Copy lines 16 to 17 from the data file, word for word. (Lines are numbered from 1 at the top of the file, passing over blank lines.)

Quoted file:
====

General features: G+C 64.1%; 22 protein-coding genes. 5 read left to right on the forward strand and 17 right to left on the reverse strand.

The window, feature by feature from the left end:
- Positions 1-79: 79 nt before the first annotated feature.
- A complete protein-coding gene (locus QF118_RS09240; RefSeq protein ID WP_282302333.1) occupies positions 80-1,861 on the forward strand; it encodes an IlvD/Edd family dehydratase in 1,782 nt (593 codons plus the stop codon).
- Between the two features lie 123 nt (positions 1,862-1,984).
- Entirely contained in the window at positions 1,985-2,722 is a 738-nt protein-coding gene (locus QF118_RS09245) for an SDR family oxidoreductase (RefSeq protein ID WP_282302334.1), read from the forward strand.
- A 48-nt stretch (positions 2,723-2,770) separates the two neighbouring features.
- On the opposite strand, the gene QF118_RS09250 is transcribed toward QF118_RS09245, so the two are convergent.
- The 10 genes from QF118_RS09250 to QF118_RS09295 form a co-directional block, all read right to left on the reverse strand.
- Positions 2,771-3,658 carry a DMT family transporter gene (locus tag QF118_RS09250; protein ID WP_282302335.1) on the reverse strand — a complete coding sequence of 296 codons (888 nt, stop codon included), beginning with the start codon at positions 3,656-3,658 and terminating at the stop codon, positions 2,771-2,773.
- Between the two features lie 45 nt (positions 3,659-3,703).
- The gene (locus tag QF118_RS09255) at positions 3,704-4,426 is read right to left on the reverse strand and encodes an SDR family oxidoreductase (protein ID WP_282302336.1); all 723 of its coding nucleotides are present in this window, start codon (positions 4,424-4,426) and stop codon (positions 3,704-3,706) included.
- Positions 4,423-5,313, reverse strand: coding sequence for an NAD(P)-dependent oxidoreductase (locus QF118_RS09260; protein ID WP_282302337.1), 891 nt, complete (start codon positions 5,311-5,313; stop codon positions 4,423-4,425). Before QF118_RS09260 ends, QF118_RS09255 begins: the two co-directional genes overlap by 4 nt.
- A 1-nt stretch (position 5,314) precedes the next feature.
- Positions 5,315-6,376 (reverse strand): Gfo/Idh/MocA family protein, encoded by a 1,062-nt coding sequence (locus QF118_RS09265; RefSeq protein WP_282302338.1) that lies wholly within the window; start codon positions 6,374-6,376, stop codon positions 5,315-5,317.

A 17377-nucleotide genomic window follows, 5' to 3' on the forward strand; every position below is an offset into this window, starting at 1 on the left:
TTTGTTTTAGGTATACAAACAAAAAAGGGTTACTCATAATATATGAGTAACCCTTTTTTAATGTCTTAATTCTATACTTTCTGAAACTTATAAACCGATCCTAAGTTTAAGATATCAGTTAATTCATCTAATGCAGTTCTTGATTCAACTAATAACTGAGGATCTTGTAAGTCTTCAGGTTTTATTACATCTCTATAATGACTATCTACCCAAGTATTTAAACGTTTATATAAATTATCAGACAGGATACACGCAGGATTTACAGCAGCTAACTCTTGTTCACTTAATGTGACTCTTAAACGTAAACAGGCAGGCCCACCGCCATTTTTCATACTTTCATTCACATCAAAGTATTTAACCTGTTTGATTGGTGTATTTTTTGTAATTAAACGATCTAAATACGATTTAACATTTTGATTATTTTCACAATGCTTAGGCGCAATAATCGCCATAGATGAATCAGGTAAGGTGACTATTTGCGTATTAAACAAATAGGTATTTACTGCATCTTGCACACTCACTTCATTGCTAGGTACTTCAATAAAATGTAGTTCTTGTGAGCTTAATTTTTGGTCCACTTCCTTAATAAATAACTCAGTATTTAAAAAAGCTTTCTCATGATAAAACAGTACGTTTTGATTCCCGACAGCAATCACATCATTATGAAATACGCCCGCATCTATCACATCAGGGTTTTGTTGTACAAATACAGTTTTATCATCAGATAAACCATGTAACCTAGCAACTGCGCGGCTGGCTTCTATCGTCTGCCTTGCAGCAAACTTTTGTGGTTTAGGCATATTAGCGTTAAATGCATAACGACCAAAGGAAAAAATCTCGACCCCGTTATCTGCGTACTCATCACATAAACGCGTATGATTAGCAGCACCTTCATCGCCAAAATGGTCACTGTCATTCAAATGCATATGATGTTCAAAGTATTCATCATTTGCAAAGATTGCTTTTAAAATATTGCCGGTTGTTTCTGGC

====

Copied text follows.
A 17377-nucleotide genomic window follows, 5' to 3' on the forward strand; every position below is an offset into this window, starting at 1 on the left:
TTTGTTTTAGGTATACAAACAAAAAAGGGTTACTCATAATATATGAGTAACCCTTTTTTAATGTCTTAATTCTATACTTTCTGAAACTTATAAACCGATCCTAAGTTTAAGATATCAGTTAATTCATCTAATGCAGTTCTTGATTCAACTAATAACTGAGGATCTTGTAAGTCTTCAGGTTTTATTACATCTCTATAATGACTATCTACCCAAGTATTTAAACGTTTATATAAATTATCAGACAGGATACACGCAGGATTTACAGCAGCTAACTCTTGTTCACTTAATGTGACTCTTAAACGTAAACAGGCAGGCCCACCGCCATTTTTCATACTTTCATTCACATCAAAGTATTTAACCTGTTTGATTGGTGTATTTTTTGTAATTAAACGATCTAAATACGATTTAACATTTTGATTATTTTCACAATGCTTAGGCGCAATAATCGCCATAGATGAATCAGGTAAGGTGACTATTTGCGTATTAAACAAATAGGTATTTACTGCATCTTGCACACTCACTTCATTGCTAGGTACTTCAATAAAATGTAGTTCTTGTGAGCTTAATTTTTGGTCCACTTCCTTAATAAATAACTCAGTATTTAAAAAAGCTTTCTCATGATAAAACAGTACGTTTTGATTCCCGACAGCAATCACATCATTATGAAATACGCCCGCATCTATCACATCAGGGTTTTGTTGTACAAATACAGTTTTATCATCAGATAAACCATGTAACCTAGCAACTGCGCGGCTGGCTTCTATCGTCTGCCTTGCAGCAAACTTTTGTGGTTTAGGCATATTAGCGTTAAATGCATAACGACCAAAGGAAAAAATCTCGACCCCGTTATCTGCGTACTCATCACATAAACGCGTATGATTAGCAGCACCTTCATCGCCAAAATGGTCACTGTCATTCAAATGCATATGATGTTCAAAGTATTCATCATTTGCAAAGATTGCTTTTAAAATATTGCCGGTTGTTTCTGGC